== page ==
Microscope observations reveal that the waxy surface of the lotus leaf is made of micron-sized bumps that, in turn, are covered with nanoscale hair-like tubes (figure 1). This two-fold structure traps air under any rain drops that fall on the leaf, creating a surface that efficiently repels water. However, experiments on this so-called lotus-effect have only focused on how millimetre-sized droplets behave when they encounter the leaf's surface.

Yang-Tse Cheng at General Motors Research and Development Center in Michigan and Daniel Rodak of Ricardo Meda Technical Services, also in Michigan, began by placing a lotus leaf above a source of water vapour. After just a few minutes the water began condensing onto the leaf in small droplets. Moreover, as condensation continued, some of these droplets merged to form bigger drops that remained on the surface of the leaf - contrary to what was expected.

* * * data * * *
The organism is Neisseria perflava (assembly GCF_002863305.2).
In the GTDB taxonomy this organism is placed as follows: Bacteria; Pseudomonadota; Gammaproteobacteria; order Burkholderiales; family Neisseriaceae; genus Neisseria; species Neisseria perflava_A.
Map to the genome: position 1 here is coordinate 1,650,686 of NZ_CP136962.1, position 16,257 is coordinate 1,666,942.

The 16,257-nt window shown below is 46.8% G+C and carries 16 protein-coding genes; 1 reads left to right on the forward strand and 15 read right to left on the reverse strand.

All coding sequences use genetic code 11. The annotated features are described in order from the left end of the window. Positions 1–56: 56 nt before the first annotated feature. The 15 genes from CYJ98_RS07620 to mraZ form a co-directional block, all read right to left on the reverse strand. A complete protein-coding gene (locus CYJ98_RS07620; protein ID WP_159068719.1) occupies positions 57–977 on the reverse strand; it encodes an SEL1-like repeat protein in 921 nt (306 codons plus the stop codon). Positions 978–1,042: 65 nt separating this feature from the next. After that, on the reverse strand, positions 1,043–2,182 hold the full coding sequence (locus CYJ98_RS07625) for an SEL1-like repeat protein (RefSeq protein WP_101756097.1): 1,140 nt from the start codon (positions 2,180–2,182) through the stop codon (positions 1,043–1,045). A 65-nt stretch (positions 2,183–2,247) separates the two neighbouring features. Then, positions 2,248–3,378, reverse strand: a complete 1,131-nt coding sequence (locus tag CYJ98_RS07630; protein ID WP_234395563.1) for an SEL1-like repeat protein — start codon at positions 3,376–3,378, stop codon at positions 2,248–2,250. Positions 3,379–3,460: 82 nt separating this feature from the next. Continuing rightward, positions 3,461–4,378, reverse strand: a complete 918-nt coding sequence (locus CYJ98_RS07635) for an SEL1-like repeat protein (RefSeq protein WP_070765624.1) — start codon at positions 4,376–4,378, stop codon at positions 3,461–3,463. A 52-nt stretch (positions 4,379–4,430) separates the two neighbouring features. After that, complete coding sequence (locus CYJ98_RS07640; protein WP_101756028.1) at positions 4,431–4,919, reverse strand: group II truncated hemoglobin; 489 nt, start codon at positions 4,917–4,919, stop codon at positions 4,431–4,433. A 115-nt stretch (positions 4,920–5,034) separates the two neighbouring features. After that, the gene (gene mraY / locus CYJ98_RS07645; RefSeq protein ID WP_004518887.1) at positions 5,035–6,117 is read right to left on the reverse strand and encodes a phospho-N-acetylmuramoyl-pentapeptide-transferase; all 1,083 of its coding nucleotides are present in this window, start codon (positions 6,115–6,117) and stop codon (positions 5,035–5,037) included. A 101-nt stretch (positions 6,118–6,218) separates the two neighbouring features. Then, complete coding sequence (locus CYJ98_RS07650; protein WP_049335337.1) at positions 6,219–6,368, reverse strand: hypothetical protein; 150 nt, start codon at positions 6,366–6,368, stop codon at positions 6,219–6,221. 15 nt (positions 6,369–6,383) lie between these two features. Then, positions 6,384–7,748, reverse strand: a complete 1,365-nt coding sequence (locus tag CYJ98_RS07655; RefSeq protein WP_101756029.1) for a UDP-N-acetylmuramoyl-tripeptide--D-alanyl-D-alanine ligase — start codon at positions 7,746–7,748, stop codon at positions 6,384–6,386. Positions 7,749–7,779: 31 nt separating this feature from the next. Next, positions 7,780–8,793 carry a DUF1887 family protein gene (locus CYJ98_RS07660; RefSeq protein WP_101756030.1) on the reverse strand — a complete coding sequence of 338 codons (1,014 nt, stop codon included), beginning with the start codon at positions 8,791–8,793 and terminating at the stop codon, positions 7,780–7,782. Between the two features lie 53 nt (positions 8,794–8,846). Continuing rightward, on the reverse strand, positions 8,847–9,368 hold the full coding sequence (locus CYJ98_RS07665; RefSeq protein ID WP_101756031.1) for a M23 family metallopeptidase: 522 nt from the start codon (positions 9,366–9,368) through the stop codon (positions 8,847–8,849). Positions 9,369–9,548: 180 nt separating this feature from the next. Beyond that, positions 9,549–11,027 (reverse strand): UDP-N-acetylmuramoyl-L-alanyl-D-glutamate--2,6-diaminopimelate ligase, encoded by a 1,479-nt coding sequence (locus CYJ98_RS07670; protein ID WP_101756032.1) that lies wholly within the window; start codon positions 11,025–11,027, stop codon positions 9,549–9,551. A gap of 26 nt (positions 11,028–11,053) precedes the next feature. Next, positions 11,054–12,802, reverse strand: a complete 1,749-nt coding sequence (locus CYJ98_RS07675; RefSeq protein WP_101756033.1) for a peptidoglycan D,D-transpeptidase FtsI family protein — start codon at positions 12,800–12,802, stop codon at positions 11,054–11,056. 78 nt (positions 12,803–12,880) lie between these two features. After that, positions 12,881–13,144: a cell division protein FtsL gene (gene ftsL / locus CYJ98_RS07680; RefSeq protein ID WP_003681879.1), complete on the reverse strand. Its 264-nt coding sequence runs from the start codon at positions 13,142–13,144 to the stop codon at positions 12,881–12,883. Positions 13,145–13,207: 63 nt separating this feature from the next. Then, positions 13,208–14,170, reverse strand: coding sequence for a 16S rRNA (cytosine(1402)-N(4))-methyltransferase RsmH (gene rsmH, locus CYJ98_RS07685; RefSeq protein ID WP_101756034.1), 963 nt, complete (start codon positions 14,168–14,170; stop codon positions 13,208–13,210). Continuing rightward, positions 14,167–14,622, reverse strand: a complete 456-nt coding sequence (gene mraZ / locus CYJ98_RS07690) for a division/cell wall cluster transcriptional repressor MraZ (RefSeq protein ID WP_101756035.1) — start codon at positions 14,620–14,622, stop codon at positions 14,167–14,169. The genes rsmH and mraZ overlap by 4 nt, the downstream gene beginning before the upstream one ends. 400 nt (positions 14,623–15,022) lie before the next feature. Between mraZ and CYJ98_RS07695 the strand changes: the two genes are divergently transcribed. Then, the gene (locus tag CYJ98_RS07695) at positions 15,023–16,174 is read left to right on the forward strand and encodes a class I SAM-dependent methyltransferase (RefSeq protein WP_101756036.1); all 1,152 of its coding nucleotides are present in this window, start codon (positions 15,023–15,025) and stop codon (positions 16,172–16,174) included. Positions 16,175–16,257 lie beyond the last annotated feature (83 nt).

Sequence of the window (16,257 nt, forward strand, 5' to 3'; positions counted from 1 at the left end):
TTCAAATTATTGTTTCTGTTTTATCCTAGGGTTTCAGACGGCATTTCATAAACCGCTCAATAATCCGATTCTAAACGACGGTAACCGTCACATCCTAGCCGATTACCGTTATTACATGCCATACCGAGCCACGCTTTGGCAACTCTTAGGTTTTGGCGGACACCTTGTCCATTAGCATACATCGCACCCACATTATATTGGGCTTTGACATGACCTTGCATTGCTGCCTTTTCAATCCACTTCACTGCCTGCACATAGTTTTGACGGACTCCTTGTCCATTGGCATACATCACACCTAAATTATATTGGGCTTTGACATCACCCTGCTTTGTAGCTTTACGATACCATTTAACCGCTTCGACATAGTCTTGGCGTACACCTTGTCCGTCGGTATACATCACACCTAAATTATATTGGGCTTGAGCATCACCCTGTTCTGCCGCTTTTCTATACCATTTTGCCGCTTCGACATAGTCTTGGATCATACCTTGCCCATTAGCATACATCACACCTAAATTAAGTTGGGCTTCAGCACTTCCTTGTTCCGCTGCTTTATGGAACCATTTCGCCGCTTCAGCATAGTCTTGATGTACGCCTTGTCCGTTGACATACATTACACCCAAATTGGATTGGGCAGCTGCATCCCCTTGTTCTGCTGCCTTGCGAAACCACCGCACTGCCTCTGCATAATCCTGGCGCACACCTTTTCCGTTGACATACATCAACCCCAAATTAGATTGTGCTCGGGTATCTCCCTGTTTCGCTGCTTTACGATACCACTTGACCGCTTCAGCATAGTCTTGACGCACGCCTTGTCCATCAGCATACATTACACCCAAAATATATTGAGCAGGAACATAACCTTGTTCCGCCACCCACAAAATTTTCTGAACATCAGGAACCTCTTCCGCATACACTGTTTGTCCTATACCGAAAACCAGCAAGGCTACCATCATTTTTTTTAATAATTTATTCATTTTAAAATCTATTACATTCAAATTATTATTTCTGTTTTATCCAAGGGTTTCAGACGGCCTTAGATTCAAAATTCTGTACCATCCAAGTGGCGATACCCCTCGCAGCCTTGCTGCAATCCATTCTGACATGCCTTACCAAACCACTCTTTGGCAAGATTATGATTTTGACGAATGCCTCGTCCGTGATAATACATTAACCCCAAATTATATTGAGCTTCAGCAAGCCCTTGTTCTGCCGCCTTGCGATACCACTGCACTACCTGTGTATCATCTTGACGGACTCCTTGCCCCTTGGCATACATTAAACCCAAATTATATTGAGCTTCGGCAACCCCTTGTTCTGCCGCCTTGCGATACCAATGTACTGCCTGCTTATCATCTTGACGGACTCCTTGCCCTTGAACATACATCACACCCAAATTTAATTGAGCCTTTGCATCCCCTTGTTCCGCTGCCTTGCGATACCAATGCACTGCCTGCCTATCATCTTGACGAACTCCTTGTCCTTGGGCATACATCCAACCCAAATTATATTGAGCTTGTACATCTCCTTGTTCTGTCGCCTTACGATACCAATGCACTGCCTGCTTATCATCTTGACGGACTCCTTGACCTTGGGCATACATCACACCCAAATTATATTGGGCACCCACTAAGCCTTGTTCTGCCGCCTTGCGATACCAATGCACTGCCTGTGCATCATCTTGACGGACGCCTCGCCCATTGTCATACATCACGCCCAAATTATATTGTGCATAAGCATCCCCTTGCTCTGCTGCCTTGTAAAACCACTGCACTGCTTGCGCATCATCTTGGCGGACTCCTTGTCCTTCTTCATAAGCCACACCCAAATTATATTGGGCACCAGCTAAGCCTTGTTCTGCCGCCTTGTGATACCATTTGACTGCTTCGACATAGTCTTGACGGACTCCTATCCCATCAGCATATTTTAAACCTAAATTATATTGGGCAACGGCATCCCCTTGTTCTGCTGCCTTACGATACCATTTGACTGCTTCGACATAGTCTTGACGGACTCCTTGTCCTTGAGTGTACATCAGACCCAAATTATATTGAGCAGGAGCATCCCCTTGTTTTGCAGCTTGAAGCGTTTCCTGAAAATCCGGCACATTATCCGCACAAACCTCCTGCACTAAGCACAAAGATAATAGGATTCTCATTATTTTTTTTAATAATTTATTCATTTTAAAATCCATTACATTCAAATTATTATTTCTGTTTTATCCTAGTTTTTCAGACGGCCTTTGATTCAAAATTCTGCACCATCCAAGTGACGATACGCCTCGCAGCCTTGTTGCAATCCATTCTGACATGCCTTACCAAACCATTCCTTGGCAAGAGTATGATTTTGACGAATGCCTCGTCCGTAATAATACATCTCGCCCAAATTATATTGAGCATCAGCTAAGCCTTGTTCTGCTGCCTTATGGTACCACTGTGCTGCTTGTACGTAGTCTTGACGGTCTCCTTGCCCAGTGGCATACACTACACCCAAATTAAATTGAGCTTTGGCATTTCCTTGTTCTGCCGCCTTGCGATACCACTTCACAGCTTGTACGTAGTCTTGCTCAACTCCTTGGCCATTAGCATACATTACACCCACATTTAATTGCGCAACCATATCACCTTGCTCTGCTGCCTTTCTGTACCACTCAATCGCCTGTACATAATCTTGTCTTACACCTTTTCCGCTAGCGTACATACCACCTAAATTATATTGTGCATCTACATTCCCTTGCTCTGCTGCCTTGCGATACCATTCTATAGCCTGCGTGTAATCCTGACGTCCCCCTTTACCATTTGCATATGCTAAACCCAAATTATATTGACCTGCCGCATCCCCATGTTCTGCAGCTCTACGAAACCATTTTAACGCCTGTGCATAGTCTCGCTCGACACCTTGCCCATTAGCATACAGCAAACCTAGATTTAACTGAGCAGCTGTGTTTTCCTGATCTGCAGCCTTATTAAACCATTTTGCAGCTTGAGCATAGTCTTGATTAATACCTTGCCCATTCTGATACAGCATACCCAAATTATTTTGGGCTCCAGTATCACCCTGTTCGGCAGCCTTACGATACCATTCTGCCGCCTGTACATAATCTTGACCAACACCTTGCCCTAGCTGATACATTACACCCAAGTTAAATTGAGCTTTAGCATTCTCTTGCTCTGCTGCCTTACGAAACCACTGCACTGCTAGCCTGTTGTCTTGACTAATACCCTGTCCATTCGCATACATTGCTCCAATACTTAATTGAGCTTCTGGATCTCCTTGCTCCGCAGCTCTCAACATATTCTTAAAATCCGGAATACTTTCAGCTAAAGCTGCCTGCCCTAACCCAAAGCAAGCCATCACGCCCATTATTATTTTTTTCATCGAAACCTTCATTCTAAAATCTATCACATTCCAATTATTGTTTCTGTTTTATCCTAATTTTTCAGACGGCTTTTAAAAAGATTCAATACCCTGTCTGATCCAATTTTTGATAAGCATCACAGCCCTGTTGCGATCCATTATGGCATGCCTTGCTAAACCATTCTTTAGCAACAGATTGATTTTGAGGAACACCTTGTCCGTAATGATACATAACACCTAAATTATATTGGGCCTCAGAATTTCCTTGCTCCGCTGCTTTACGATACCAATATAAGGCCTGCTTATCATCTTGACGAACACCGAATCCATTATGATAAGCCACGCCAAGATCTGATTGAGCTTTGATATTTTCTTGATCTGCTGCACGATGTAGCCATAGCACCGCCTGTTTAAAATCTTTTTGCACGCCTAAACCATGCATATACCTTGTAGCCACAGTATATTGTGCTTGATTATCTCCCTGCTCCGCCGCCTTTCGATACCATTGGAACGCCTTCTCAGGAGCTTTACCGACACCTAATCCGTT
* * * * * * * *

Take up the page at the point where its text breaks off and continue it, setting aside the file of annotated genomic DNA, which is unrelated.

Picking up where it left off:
Cheng and Rodak say the droplets become trapped between the nano-scale hairs on the leaf. The drops then coalesce with other drops and eventually begin to fill the cavities created by the micron-sized bumps (figure 2). Moreover, any new drops falling onto the leaf can then stick to it, making the surface hydrophilic rather than hydrophobic (figure 3).

"The question now is whether truly superhydrophobic surfaces can exist," says Cheng. "Condensation experiments like ours are crucial to understanding the wetting behaviour of surfaces and should be included in any standard evaluation of hydrophobic materials."